identifying opinion leaders at the grassroots leader who will talk up the candidates. i cannot tell you how many times, as a kid, i experienced somebody coming up to my dad not saying, who are you voting for, but asking this question of my father, who should i vote for? having him tell them who they should vote for is an incredible experience. that is what happened all across the state of iowa. as was mentioned, i started political reporting, particularly the presidential political reporting that i've done for two decades now, in 1987. it was a year similar to this one. there were a lot of candidates. you remember how many candidates? weren't there eight on one side and eight on the other -- there were 16 candidates.
the idea that we have an field thisry size of time around is a little bit easier for me to deal with because 1987 was my very first experience. i also collected the very best ofitical soundbite ever jesse jackson that year, when he of asked, in the lobby hotel in des moines -- a gathering place for democrats -- he was asked by a reporter what he planned to do at the state fair. he said, i'm going to the state fair for the showing of the hog, and i'm going to eat some oisage so fresh, it will , still alive. whatever howard dean said on mind, thatt, in my
soundbite is the scream heard around the world. when tom was inviting me to talk with you folks, he suggested that our candidate might best focus on the candidates we have seen come through the state, rather than the political operatives. you certainly heard from some of our best at the previous panel. . came up with a bunch of lists the new thing in journalism is the top five things you need to or thebout the dinner -- seven best reasons the republicans are going to -- what was that thing they did last weekend? list number one. most influential candidates and caucus history. on the democratic side, of course there is legitimate debate about whether it is george mcgovern or jimmy carter.
let me talk about what has happened during my professional career. on the democratic side, i think we might all agree that barack obama sort of remade the game, in terms of caucus turnout. in rochester, it is not yet seen, but tried to grow the democratic party. he was seen doing that at the national level. we don't yet know if he has done that specifically in iowa, to bring in the different kinds of coalitions he was able to bring fold into thousand eight and 2012. on the republican side, this might surprise you, but i am to robertson. be pat these folks can disagree with me, but i will give you my saying that.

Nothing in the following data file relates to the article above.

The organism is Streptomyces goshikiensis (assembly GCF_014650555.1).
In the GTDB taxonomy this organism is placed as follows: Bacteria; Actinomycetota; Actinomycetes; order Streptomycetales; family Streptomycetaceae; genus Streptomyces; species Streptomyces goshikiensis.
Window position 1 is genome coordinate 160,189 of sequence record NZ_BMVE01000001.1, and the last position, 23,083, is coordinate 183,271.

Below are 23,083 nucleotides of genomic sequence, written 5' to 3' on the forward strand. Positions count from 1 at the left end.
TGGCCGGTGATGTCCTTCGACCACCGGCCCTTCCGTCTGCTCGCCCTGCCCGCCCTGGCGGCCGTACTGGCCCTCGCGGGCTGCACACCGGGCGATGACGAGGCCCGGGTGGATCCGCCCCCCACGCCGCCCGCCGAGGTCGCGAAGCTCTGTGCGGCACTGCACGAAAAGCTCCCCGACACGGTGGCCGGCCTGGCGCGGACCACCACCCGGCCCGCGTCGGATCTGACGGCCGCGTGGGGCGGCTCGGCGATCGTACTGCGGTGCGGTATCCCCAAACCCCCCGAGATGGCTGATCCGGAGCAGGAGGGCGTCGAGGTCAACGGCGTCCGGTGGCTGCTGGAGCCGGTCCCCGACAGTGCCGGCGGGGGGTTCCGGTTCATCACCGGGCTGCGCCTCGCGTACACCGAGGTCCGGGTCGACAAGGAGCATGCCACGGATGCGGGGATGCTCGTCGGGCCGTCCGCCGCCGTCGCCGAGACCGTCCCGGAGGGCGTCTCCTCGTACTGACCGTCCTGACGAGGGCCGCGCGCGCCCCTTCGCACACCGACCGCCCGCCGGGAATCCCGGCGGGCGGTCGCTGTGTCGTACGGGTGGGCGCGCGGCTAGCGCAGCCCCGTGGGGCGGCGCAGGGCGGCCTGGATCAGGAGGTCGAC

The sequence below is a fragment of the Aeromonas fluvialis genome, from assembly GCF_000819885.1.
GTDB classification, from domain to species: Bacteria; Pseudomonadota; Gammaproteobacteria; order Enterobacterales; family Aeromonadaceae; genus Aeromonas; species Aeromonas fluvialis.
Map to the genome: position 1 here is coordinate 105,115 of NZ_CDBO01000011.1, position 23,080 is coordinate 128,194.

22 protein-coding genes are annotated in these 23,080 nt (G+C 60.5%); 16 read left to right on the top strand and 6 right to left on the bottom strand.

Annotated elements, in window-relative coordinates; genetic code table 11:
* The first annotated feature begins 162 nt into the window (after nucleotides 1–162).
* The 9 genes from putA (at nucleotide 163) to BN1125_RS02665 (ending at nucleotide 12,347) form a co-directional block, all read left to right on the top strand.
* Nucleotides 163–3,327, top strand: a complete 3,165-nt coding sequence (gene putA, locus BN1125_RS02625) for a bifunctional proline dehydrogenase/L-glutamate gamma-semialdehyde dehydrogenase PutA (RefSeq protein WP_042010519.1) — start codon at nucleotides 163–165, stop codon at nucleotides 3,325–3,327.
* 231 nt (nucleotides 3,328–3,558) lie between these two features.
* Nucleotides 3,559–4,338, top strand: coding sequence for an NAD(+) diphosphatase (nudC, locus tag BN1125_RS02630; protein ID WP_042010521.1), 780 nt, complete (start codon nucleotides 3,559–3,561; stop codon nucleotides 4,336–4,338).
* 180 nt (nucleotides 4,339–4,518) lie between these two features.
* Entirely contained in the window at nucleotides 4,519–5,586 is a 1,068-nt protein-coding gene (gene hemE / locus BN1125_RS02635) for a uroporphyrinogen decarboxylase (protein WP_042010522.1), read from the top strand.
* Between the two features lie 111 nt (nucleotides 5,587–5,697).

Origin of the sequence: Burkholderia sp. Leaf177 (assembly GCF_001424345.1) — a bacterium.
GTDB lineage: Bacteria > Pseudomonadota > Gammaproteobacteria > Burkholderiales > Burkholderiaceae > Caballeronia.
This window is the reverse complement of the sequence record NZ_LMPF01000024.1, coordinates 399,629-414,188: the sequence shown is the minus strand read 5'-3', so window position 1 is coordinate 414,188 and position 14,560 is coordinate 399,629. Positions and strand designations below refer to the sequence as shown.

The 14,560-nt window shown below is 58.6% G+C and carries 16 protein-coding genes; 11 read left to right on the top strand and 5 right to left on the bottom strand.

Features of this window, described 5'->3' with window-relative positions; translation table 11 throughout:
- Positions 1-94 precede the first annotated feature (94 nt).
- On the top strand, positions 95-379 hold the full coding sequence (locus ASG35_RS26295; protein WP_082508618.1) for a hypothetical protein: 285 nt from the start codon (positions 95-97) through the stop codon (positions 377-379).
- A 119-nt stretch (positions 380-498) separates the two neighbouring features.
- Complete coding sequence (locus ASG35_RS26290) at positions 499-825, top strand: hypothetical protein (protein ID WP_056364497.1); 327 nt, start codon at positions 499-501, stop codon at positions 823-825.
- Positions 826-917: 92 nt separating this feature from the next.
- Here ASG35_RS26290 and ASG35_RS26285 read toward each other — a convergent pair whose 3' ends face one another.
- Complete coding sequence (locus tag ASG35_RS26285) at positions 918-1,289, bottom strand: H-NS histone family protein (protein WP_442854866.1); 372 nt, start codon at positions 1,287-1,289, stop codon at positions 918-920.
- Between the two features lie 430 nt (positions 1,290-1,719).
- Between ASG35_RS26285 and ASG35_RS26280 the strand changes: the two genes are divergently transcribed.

you heard on the previous panel that they used to be debates about abortion. there used to be debates within the republican party on abortion. when i started covering debates, there were venerable women who were pro-choice women. the likes of dorothy carpenter, serving in the state legislator. i'm glad you are sitting down. chose asterry branstad a running mate, someone who was pro-choice. he kept her on the ticket in 1994. fast forward to this time around . the seachange that has happened in the republican party can be traced back to pat robertson and the folks that he brought into the republican party as activists in that campaign.
it also goes to what is happening at the national level in the past few elections. there are a lot of issues on which republicans and democrats agree, or there is not a lot of difference between the two parties. i think about trade issues. certainly there is a lot of debate among democrats on trade. unanimity in regards to trade policy. amongis total unanimity most immigrants on the abortion issue. there is almost total unanimity among republicans on the abortion issue. that is why, come general election time, that is one of the debates that will happen in 2016. that is something that both parties can agree upon. list -- if i can see my notes. i came the other lists up with.
right now, we are hearing a lot about -- it is a generally generational choice, in regards to ted cruz, marco rubio, and on the democratic side, an argument that martin o'malley has been making frequently. if you think back to some of the previous campaigns we have had an iowa, there was a argumentnal choice when bob dole was seeking the nomination. that benefited lamar alexander because he became the freshfaced alternative. the candidate that reporters no longer like to talk about because they spent so much time john edwards.is he made a generational choice argument in 2004 that greatly benefited him. of course, the candidate among
the campaigns i have covered -- this is campaign number eight -- that made the generational on was argument, and w barack obama with the "turn the page" rhetoric. theserse, we have all of candidates who attack their experience -- from george w. bush to bob dole, mitt romney. we also have candidates who consider it is their turn to be the nominee. they have to fight against that. mccain. dole, gore, i have candidates who have had a unique policy influence on the caucuses. , will begin with pat buchanan who i already explained. steve forbes brought up a really